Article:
Hey Rush Limbaugh, You Got Beyonce's Message All Wrong!

The right-wing commentator slammed Bey for her new song "Bow Down," but he seems to be pretty confused about the point of her lyrics

Rush Limbaugh has surprisingly strong feelings about the new Beyonce song. The controversial right-wing commentator got all worked up about "Bow Down/I Been On" on his radio show, accusing Beyonce of being (irony alert!) anti-feminist. To compound the irony, he managed to get the meaning of the song completely backwards.

"Beyonce, now having been married, having been impregnated and giving birth to Blue Ivy…she's got a new song, 'Bow Down Bitches'," said Limbaugh. (Listen to the clip below.) "She's now advising women to put up with whatever. You find the right guy, you bow down."

Oh good grief, she's not telling women to bow down to their husbands, she's telling the rest of the world to bow down to her! (Listen to "Bow Down/I Been On" here.) Was that not obvious?

Apparently not, because according to Rush, the song is "a total 180" from the female-empowerment songs of her Destiny's Child days. And he even has a crackpot theory about why she's changed her tune. Hint: It involves Jay-Z.

"Beyoncé is now saying, 'Go ahead and put up with it!' You know why? I'll tell you why. Because she married a rich guy," said Rush. "She's even calling herself Mrs. Carter on the tour…She has shelved Beyonce…She now understands it's worth it to bow down."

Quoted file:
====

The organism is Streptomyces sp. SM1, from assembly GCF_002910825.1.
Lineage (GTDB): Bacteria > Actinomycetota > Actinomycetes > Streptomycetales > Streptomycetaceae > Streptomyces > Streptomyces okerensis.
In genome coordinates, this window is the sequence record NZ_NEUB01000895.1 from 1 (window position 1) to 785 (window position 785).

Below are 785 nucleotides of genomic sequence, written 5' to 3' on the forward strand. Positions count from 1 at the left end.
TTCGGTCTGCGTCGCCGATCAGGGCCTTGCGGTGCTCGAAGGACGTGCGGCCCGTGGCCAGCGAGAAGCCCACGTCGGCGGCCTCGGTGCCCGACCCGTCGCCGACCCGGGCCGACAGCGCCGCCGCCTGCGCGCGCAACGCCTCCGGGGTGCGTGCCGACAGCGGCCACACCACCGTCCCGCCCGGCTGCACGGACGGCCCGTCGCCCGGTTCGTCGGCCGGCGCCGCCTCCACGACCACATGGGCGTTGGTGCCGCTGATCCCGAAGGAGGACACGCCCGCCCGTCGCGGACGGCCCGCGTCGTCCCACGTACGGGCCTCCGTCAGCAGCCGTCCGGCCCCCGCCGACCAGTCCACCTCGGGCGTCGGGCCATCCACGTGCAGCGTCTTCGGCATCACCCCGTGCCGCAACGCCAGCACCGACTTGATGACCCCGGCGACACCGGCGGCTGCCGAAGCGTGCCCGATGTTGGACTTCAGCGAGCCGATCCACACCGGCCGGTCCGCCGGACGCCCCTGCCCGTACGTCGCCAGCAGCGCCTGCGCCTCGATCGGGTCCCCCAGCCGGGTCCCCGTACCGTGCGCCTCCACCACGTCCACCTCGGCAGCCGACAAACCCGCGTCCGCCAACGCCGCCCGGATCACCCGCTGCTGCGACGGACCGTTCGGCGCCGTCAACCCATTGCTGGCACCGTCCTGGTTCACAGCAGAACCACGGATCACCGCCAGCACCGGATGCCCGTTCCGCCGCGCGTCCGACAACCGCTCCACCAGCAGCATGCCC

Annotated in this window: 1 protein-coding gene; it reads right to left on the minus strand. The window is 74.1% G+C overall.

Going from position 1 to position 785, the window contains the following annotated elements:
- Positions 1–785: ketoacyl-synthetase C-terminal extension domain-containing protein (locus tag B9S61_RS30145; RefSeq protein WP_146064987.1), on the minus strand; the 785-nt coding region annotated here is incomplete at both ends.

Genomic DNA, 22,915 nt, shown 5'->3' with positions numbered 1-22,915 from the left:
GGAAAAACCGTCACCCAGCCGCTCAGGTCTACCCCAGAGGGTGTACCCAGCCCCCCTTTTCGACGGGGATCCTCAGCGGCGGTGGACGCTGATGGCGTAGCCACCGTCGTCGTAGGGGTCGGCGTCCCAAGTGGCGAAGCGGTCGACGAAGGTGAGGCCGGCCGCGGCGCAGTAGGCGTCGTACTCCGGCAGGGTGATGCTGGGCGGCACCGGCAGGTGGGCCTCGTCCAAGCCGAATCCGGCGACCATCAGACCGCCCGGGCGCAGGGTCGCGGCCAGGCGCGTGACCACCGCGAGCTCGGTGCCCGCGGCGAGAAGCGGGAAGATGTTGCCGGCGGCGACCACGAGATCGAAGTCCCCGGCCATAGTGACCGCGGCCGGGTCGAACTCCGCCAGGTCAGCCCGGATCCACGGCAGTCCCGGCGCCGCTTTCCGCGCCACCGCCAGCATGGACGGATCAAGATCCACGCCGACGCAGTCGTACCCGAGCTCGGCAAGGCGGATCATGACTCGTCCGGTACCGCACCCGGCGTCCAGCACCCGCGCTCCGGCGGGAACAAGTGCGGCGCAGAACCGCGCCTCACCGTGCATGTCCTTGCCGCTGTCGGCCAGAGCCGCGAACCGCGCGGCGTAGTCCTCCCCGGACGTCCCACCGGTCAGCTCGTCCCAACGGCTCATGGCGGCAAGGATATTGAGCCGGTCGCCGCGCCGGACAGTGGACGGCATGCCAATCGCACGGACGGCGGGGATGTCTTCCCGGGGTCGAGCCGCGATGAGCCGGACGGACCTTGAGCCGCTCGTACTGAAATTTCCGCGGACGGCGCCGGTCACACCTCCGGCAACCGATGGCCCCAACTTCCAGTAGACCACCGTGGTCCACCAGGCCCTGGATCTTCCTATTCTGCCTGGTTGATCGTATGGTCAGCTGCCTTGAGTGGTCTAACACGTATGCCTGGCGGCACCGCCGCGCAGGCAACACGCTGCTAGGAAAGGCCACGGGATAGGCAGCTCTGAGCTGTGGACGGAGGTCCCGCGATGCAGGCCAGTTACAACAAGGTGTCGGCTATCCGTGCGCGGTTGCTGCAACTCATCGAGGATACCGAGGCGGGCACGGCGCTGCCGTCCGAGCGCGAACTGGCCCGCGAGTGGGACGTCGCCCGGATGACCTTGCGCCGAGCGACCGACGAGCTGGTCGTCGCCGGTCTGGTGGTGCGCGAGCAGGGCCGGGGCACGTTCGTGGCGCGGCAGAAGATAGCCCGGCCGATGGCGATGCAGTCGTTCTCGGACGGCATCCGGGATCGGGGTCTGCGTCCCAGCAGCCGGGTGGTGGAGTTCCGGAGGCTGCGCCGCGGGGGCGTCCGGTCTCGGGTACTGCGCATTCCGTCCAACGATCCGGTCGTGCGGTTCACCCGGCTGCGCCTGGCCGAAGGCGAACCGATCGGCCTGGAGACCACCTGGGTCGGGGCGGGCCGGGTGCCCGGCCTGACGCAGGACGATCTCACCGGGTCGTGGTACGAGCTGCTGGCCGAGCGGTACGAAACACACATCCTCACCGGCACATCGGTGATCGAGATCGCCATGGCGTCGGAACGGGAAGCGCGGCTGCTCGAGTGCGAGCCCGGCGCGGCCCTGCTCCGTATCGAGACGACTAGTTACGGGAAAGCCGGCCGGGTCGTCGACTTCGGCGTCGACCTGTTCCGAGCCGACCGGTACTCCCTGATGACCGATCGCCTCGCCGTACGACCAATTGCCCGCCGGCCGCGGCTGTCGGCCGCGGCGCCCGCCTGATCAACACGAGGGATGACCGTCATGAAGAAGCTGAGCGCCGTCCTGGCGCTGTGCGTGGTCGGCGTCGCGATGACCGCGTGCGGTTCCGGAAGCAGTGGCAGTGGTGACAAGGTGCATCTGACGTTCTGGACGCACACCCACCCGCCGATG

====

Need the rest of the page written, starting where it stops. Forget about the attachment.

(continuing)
We're thinking he missed the single's cover art, which shows Beyonce as a little girl, wearing a crown, surrounded by trophies. She's also dressed as a queen in the ads for her world tour. So who's bowing down to whom, exactly?



To be fair, Limbaugh did get two things right about Beyonce. One is that she's calling her world tour "The Mrs. Carter Show," which is definitely cause for raised eyebrows. Is it a tongue-in-cheek acknowledgement that she's a mom now, and that her sexy rock-star tour is defying expectations about what a married lady should be doing? Or is she trying to remind people that she's half of music's biggest power couple (the "royal family," so to speak)? Or does she actually want to get rid of her independent-woman image? We hope it's the first one and doubt it's the last one, but Beyonce hasn't exactly cleared it up yet.

The second thing Rush got right is that the song is controversial -- just not for the reason he thinks. His rant was based on an editorial in the UK Telegraph, in which a fan complains that Beyonce is demeaning her female listeners by calling them "bitches." That is the actual issue.

As we've pointed out, Beyonce has a great track record of empowering songs (with and without Destiny's Child), so we'd be surprised if she's turning her back on all that. The song is obviously intended to be provocative, and at some point, she'll have to answer for her use of the B-word. But one thing is for sure: No matter what Rush Limbaugh believes, Beyonce isn't bowing down to anybody.

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